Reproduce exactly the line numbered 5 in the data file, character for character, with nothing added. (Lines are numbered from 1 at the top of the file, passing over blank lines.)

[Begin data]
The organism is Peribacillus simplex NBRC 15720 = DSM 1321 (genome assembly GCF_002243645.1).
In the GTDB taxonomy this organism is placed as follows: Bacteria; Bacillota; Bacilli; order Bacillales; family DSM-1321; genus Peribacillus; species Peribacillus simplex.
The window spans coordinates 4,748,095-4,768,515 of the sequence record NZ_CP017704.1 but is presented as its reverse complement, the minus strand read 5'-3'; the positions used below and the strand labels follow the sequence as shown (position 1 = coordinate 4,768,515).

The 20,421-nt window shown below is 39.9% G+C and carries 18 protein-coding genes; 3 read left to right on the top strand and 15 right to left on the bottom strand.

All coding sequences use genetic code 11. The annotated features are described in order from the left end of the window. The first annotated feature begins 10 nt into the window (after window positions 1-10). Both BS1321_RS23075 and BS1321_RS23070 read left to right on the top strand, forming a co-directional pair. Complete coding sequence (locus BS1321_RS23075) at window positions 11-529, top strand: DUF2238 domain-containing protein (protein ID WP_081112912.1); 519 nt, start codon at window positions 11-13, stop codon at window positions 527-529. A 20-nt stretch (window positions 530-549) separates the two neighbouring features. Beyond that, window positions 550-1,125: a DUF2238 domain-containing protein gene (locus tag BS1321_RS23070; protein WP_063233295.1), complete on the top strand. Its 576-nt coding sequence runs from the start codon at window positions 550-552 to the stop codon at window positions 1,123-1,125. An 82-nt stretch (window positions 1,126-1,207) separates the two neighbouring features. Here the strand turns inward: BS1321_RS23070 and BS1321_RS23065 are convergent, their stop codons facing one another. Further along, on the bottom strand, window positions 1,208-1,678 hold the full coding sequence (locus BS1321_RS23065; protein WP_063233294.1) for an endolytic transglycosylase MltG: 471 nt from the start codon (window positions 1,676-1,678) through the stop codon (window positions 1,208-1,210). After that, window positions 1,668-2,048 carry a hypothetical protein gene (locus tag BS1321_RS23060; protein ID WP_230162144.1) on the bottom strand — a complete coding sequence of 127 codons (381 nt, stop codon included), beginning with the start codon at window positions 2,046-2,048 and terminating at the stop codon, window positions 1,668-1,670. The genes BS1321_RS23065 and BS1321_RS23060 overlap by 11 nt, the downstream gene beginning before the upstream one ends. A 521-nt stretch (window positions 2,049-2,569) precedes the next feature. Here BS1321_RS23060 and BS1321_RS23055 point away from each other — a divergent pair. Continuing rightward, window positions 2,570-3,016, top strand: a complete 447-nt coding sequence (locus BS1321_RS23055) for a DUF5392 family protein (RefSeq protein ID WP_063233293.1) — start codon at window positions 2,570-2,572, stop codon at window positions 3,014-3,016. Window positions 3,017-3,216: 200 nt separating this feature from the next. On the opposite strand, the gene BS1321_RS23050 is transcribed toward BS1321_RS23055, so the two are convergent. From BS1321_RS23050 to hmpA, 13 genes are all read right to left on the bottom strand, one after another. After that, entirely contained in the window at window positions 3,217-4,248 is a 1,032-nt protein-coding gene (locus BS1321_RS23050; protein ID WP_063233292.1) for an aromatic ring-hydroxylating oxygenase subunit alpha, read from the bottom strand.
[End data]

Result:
All coding sequences use genetic code 11. The annotated features are described in order from the left end of the window. The first annotated feature begins 10 nt into the window (after window positions 1-10). Both BS1321_RS23075 and BS1321_RS23070 read left to right on the top strand, forming a co-directional pair. Complete coding sequence (locus BS1321_RS23075) at window positions 11-529, top strand: DUF2238 domain-containing protein (protein ID WP_081112912.1); 519 nt, start codon at window positions 11-13, stop codon at window positions 527-529. A 20-nt stretch (window positions 530-549) separates the two neighbouring features. Beyond that, window positions 550-1,125: a DUF2238 domain-containing protein gene (locus tag BS1321_RS23070; protein WP_063233295.1), complete on the top strand. Its 576-nt coding sequence runs from the start codon at window positions 550-552 to the stop codon at window positions 1,123-1,125. An 82-nt stretch (window positions 1,126-1,207) separates the two neighbouring features. Here the strand turns inward: BS1321_RS23070 and BS1321_RS23065 are convergent, their stop codons facing one another. Further along, on the bottom strand, window positions 1,208-1,678 hold the full coding sequence (locus BS1321_RS23065; protein WP_063233294.1) for an endolytic transglycosylase MltG: 471 nt from the start codon (window positions 1,676-1,678) through the stop codon (window positions 1,208-1,210). After that, window positions 1,668-2,048 carry a hypothetical protein gene (locus tag BS1321_RS23060; protein ID WP_230162144.1) on the bottom strand — a complete coding sequence of 127 codons (381 nt, stop codon included), beginning with the start codon at window positions 2,046-2,048 and terminating at the stop codon, window positions 1,668-1,670. The genes BS1321_RS23065 and BS1321_RS23060 overlap by 11 nt, the downstream gene beginning before the upstream one ends. A 521-nt stretch (window positions 2,049-2,569) precedes the next feature. Here BS1321_RS23060 and BS1321_RS23055 point away from each other — a divergent pair. Continuing rightward, window positions 2,570-3,016, top strand: a complete 447-nt coding sequence (locus BS1321_RS23055) for a DUF5392 family protein (RefSeq protein ID WP_063233293.1) — start codon at window positions 2,570-2,572, stop codon at window positions 3,014-3,016. Window positions 3,017-3,216: 200 nt separating this feature from the next. On the opposite strand, the gene BS1321_RS23050 is transcribed toward BS1321_RS23055, so the two are convergent. From BS1321_RS23050 to hmpA, 13 genes are all read right to left on the bottom strand, one after another. After that, entirely contained in the window at window positions 3,217-4,248 is a 1,032-nt protein-coding gene (locus BS1321_RS23050; protein ID WP_063233292.1) for an aromatic ring-hydroxylating oxygenase subunit alpha, read from the bottom strand.